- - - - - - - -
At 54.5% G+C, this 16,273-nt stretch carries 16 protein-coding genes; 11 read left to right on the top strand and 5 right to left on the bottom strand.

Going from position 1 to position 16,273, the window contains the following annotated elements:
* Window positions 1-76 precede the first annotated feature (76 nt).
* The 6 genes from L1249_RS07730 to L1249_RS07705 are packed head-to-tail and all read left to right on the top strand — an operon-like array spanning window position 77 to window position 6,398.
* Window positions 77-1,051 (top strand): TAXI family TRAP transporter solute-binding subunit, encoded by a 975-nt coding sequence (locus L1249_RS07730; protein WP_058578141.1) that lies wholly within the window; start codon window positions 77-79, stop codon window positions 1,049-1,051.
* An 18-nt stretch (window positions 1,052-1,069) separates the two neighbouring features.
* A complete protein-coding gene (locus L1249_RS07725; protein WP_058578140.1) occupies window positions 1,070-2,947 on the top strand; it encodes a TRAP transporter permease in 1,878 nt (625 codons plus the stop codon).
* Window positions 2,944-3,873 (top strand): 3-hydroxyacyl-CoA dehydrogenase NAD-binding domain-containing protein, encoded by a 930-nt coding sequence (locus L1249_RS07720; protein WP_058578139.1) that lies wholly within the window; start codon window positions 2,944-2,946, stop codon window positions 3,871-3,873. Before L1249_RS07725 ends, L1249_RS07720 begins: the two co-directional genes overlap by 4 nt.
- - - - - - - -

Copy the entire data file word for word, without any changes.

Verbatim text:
At 54.5% G+C, this 16,273-nt stretch carries 16 protein-coding genes; 11 read left to right on the top strand and 5 right to left on the bottom strand.

Going from position 1 to position 16,273, the window contains the following annotated elements:
* Window positions 1-76 precede the first annotated feature (76 nt).
* The 6 genes from L1249_RS07730 to L1249_RS07705 are packed head-to-tail and all read left to right on the top strand — an operon-like array spanning window position 77 to window position 6,398.
* Window positions 77-1,051 (top strand): TAXI family TRAP transporter solute-binding subunit, encoded by a 975-nt coding sequence (locus L1249_RS07730; protein WP_058578141.1) that lies wholly within the window; start codon window positions 77-79, stop codon window positions 1,049-1,051.
* An 18-nt stretch (window positions 1,052-1,069) separates the two neighbouring features.
* A complete protein-coding gene (locus L1249_RS07725; protein WP_058578140.1) occupies window positions 1,070-2,947 on the top strand; it encodes a TRAP transporter permease in 1,878 nt (625 codons plus the stop codon).
* Window positions 2,944-3,873 (top strand): 3-hydroxyacyl-CoA dehydrogenase NAD-binding domain-containing protein, encoded by a 930-nt coding sequence (locus L1249_RS07720; protein WP_058578139.1) that lies wholly within the window; start codon window positions 2,944-2,946, stop codon window positions 3,871-3,873. Before L1249_RS07725 ends, L1249_RS07720 begins: the two co-directional genes overlap by 4 nt.